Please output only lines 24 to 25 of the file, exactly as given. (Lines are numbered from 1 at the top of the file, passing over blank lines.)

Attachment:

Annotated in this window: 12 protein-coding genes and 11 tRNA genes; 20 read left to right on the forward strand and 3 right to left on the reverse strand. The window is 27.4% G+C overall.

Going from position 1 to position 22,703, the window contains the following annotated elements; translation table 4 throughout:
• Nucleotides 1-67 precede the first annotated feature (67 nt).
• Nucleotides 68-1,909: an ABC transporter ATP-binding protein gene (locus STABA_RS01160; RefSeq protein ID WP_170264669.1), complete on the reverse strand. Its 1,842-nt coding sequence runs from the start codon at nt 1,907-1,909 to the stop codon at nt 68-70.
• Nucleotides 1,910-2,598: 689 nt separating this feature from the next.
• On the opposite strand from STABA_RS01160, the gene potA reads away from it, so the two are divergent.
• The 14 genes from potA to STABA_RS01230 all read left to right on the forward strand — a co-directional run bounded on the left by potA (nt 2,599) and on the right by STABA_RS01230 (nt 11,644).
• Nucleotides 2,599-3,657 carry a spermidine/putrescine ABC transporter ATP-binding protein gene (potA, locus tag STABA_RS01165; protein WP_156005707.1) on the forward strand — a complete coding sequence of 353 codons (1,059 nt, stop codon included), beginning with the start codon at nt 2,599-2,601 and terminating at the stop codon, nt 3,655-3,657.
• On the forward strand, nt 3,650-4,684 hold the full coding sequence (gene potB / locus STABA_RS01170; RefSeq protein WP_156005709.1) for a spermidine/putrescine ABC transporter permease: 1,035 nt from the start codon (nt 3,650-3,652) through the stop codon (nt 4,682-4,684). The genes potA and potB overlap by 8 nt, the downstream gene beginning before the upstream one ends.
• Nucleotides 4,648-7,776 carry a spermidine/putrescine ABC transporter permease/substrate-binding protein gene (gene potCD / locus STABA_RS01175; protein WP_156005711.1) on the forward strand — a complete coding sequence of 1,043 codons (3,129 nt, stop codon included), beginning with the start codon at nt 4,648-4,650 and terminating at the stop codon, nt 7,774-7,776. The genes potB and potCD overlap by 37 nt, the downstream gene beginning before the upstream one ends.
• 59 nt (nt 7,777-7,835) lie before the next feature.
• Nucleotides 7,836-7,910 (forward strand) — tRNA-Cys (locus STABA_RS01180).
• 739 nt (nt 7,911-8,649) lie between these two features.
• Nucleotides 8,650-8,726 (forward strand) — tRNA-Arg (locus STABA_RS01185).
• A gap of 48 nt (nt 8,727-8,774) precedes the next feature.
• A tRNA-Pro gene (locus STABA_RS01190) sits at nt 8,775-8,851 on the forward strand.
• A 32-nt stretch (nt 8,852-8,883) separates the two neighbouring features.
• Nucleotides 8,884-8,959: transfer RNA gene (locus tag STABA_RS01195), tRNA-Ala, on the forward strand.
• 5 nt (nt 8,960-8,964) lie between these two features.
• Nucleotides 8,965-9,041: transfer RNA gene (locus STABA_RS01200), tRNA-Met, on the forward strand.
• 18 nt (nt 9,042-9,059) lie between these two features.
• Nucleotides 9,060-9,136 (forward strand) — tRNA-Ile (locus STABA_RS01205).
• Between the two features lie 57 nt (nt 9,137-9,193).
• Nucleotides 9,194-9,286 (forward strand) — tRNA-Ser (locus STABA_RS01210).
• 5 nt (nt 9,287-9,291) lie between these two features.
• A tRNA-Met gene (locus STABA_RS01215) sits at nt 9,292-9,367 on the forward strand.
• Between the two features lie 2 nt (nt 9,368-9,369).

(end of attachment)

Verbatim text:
• Nucleotides 9,194-9,286 (forward strand) — tRNA-Ser (locus STABA_RS01210).
• 5 nt (nt 9,287-9,291) lie between these two features.